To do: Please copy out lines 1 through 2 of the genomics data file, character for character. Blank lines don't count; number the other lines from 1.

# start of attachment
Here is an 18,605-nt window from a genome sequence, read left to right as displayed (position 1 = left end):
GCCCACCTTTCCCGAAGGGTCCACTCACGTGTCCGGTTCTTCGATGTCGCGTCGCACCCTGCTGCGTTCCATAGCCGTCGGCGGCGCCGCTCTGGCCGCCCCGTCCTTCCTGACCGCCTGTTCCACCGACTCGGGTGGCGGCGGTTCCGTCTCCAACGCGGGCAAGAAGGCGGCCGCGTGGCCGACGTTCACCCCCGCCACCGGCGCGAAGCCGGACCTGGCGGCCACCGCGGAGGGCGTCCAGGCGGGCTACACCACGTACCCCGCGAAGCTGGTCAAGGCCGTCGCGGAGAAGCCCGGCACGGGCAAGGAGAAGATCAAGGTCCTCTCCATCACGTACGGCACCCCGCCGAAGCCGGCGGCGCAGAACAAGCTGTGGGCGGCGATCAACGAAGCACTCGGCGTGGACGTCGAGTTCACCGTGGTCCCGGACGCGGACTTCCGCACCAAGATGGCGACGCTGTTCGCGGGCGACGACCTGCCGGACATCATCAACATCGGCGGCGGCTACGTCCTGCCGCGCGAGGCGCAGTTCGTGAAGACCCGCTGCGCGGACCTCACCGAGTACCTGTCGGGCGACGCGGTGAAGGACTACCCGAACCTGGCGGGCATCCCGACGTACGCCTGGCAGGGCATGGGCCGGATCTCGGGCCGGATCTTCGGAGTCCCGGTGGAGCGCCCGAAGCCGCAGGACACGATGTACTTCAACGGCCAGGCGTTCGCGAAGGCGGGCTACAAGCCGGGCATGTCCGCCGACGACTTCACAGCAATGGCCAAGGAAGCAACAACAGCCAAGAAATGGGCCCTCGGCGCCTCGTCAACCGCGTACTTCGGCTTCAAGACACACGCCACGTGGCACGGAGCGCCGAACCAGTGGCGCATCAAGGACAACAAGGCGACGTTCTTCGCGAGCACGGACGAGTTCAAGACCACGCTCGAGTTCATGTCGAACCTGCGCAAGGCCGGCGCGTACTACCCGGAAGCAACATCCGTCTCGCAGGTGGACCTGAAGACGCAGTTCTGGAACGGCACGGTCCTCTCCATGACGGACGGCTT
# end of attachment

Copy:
Here is an 18,605-nt window from a genome sequence, read left to right as displayed (position 1 = left end):
GCCCACCTTTCCCGAAGGGTCCACTCACGTGTCCGGTTCTTCGATGTCGCGTCGCACCCTGCTGCGTTCCATAGCCGTCGGCGGCGCCGCTCTGGCCGCCCCGTCCTTCCTGACCGCCTGTTCCACCGACTCGGGTGGCGGCGGTTCCGTCTCCAACGCGGGCAAGAAGGCGGCCGCGTGGCCGACGTTCACCCCCGCCACCGGCGCGAAGCCGGACCTGGCGGCCACCGCGGAGGGCGTCCAGGCGGGCTACACCACGTACCCCGCGAAGCTGGTCAAGGCCGTCGCGGAGAAGCCCGGCACGGGCAAGGAGAAGATCAAGGTCCTCTCCATCACGTACGGCACCCCGCCGAAGCCGGCGGCGCAGAACAAGCTGTGGGCGGCGATCAACGAAGCACTCGGCGTGGACGTCGAGTTCACCGTGGTCCCGGACGCGGACTTCCGCACCAAGATGGCGACGCTGTTCGCGGGCGACGACCTGCCGGACATCATCAACATCGGCGGCGGCTACGTCCTGCCGCGCGAGGCGCAGTTCGTGAAGACCCGCTGCGCGGACCTCACCGAGTACCTGTCGGGCGACGCGGTGAAGGACTACCCGAACCTGGCGGGCATCCCGACGTACGCCTGGCAGGGCATGGGCCGGATCTCGGGCCGGATCTTCGGAGTCCCGGTGGAGCGCCCGAAGCCGCAGGACACGATGTACTTCAACGGCCAGGCGTTCGCGAAGGCGGGCTACAAGCCGGGCATGTCCGCCGACGACTTCACAGCAATGGCCAAGGAAGCAACAACAGCCAAGAAATGGGCCCTCGGCGCCTCGTCAACCGCGTACTTCGGCTTCAAGACACACGCCACGTGGCACGGAGCGCCGAACCAGTGGCGCATCAAGGACAACAAGGCGACGTTCTTCGCGAGCACGGACGAGTTCAAGACCACGCTCGAGTTCATGTCGAACCTGCGCAAGGCCGGCGCGTACTACCCGGAAGCAACATCCGTCTCGCAGGTGGACCTGAAGACGCAGTTCTGGAACGGCACGGTCCTCTCCATGACGGACGGCTT